The Future of Oil And Petroleum in The Era of Pandemic And Price War

by Shilpa PM - 11 April, 2020, 12:00 3606 Views 0 Comment

The outbreak of the deadly Coronavirus (COVID-19) pandemic has completely shaken the global security environment in all means. The world, at this point, is witnessing a huge economic fall down along with the struggle of the healthcare system. When more than half of the world population is under strict lockdown, the global petroleum industry has been disoriented to a large extend. In March, the industry witnessed a huge fall in the retail fuel price. The global petroleum price marking is always susceptible to the fluctuation in the demand and the supply chain of the world market and is always closely linked with the geopolitical and geo-economics variations. Also in the past, the world has witnessed the deflection in the price and demand for oil and petroleum due to various political and economic crises. But the terrific situation here is the feat of the possibility of continuation of the same in the following quarter. According to the International Energy Agency, the current global oil demand is about 99.9 million barrels per day in 2020, this is a decline of around 90,000 barrels a day from 2019 statics. The current decline in the price is a sharp downgrade from what the International Energy Agency’s earlier prediction which said the global oil demand would grow by 825,000 barrels a day in the coming days of 2020.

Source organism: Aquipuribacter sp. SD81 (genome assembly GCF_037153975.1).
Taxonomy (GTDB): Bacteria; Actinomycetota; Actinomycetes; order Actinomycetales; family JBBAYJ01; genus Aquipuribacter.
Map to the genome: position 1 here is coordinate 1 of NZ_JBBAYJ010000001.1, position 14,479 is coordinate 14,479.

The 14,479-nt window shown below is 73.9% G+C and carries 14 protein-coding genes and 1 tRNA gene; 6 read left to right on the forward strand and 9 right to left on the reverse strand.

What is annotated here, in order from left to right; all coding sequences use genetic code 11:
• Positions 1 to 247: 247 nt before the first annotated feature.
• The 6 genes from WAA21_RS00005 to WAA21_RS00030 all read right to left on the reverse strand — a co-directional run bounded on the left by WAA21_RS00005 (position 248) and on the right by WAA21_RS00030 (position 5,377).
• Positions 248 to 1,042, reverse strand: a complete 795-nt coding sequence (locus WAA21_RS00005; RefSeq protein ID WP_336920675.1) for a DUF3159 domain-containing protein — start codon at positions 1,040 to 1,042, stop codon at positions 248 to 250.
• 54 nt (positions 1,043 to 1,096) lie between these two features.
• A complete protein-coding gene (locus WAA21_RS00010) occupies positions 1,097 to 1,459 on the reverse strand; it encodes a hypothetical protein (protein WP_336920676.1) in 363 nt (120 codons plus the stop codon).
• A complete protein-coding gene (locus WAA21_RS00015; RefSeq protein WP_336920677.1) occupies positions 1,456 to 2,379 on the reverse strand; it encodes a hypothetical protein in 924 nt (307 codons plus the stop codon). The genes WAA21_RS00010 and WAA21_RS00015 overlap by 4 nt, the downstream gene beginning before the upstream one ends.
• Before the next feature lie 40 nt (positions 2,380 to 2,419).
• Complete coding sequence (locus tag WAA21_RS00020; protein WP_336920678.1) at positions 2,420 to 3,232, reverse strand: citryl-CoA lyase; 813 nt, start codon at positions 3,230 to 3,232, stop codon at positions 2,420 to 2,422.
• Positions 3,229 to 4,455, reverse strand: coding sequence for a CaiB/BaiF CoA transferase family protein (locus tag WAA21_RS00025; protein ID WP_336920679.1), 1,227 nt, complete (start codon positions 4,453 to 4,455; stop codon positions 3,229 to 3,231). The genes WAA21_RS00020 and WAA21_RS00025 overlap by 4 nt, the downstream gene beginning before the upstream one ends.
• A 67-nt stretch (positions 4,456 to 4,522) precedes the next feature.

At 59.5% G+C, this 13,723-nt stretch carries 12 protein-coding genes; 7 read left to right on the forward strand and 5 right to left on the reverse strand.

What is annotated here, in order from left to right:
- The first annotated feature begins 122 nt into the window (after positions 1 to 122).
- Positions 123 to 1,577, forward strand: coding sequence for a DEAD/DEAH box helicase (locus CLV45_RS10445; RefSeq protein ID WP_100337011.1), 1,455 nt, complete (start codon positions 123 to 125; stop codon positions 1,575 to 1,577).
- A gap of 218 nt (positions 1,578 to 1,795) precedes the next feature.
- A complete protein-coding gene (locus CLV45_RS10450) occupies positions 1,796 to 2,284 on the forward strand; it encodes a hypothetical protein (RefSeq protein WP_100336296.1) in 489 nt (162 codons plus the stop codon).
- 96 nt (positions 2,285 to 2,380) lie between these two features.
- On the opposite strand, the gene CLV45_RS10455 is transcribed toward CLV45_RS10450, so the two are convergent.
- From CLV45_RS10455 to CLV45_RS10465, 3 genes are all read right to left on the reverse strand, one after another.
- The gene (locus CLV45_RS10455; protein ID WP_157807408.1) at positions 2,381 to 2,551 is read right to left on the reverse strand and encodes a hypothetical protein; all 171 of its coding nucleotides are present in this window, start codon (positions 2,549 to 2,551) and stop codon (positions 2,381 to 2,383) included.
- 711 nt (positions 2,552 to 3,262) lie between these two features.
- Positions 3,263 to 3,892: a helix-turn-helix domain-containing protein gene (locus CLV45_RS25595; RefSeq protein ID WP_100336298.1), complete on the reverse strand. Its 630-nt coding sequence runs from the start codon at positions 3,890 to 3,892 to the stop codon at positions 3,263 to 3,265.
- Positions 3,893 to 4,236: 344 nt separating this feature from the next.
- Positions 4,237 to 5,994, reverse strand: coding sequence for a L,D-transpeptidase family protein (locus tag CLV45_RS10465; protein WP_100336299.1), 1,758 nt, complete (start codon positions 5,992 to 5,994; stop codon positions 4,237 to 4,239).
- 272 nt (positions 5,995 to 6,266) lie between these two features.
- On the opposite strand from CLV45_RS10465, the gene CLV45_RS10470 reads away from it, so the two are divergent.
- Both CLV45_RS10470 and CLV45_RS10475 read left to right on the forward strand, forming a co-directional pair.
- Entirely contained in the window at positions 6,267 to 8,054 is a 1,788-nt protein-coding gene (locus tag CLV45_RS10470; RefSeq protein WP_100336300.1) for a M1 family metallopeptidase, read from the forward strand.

Altogether the global coronavirus pandemic and the dripping of fuel price together have catalysed the fuel war which is ongoing in the ground.  The shale oil pricing war between the major oil producers begins in 2014 when the overall shale oil production started to expands its limits. In 2016 both Saudi Arabia and Russia agreed to form an informal alliance, which includes the OPEC and non-OPEC group named OPEC Plus. When the International Energy Agency oil market report of 2020 predicted the possibility of a fall of the overall demand for fuel in the market to the lowest rate since 2011 disrupted the OPEC Plus alliance. The report suggested the OPEC+ nations consider an additional cut of the fuel in the upcoming quarters. Along with this already falling price, the decrease in the demand from the Chinese and Indian markets further worsened the situation. In the light of imbalance in the demand chain, the OPEC meeting held on 5th March in Vienna decided to cut down the oil production by the addition of 1.5 million barrels per day for the second quarter of the year. When the OPEC+ was informed about the same, Russia refused to cut down the bigger chunk of its support price lead to a rivalry situation between both Russia and the Saudi Kingdom. This situation also put an end to the OPEC+ grouping leading to an oil price war. The US sanction over the Russian oil giant Rosneft by the Trump administration last February catalysed the oil price war between the Saudi block and Russia. Because OPEC+ and Riyadh was an option for Moscow to balance the US sanctions. However, the end of the three-year alliance between Russia and Saudi has created a panic situation for the global energy industry.